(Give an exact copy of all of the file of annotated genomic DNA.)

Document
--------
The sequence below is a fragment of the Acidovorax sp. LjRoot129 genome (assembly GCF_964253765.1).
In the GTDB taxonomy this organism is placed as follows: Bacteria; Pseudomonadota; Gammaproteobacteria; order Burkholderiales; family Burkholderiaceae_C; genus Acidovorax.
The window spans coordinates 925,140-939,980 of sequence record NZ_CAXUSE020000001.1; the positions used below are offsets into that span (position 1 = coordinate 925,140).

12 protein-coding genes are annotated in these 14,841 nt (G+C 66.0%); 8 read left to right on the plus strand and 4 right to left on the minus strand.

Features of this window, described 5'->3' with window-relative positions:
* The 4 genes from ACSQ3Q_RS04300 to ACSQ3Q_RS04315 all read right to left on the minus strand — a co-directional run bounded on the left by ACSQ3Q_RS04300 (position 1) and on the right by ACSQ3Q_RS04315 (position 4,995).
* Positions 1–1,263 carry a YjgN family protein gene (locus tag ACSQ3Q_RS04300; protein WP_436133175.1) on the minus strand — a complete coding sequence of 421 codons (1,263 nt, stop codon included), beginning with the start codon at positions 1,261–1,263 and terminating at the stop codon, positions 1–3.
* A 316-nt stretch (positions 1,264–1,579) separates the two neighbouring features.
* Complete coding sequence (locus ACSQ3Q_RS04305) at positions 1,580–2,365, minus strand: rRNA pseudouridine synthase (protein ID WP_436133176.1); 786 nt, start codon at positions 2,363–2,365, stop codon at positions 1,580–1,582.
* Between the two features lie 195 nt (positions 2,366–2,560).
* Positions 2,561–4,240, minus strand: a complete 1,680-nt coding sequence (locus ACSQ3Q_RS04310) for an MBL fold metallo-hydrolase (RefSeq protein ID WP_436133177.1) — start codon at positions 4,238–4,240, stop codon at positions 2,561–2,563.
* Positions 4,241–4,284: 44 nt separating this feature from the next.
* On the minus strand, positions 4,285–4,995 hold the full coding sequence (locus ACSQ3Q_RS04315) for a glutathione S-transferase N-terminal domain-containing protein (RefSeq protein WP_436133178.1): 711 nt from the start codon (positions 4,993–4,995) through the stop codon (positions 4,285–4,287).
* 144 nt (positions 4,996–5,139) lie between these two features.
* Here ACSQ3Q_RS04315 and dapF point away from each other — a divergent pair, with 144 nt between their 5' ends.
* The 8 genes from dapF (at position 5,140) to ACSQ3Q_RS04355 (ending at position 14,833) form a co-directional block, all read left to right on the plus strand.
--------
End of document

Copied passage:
The sequence below is a fragment of the Acidovorax sp. LjRoot129 genome (assembly GCF_964253765.1).
In the GTDB taxonomy this organism is placed as follows: Bacteria; Pseudomonadota; Gammaproteobacteria; order Burkholderiales; family Burkholderiaceae_C; genus Acidovorax.
The window spans coordinates 925,140-939,980 of sequence record NZ_CAXUSE020000001.1; the positions used below are offsets into that span (position 1 = coordinate 925,140).

12 protein-coding genes are annotated in these 14,841 nt (G+C 66.0%); 8 read left to right on the plus strand and 4 right to left on the minus strand.

Features of this window, described 5'->3' with window-relative positions:
* The 4 genes from ACSQ3Q_RS04300 to ACSQ3Q_RS04315 all read right to left on the minus strand — a co-directional run bounded on the left by ACSQ3Q_RS04300 (position 1) and on the right by ACSQ3Q_RS04315 (position 4,995).
* Positions 1–1,263 carry a YjgN family protein gene (locus tag ACSQ3Q_RS04300; protein WP_436133175.1) on the minus strand — a complete coding sequence of 421 codons (1,263 nt, stop codon included), beginning with the start codon at positions 1,261–1,263 and terminating at the stop codon, positions 1–3.
* A 316-nt stretch (positions 1,264–1,579) separates the two neighbouring features.
* Complete coding sequence (locus ACSQ3Q_RS04305) at positions 1,580–2,365, minus strand: rRNA pseudouridine synthase (protein ID WP_436133176.1); 786 nt, start codon at positions 2,363–2,365, stop codon at positions 1,580–1,582.
* Between the two features lie 195 nt (positions 2,366–2,560).
* Positions 2,561–4,240, minus strand: a complete 1,680-nt coding sequence (locus ACSQ3Q_RS04310) for an MBL fold metallo-hydrolase (RefSeq protein ID WP_436133177.1) — start codon at positions 4,238–4,240, stop codon at positions 2,561–2,563.
* Positions 4,241–4,284: 44 nt separating this feature from the next.
* On the minus strand, positions 4,285–4,995 hold the full coding sequence (locus ACSQ3Q_RS04315) for a glutathione S-transferase N-terminal domain-containing protein (RefSeq protein WP_436133178.1): 711 nt from the start codon (positions 4,993–4,995) through the stop codon (positions 4,285–4,287).
* 144 nt (positions 4,996–5,139) lie between these two features.
* Here ACSQ3Q_RS04315 and dapF point away from each other — a divergent pair, with 144 nt between their 5' ends.
* The 8 genes from dapF (at position 5,140) to ACSQ3Q_RS04355 (ending at position 14,833) form a co-directional block, all read left to right on the plus strand.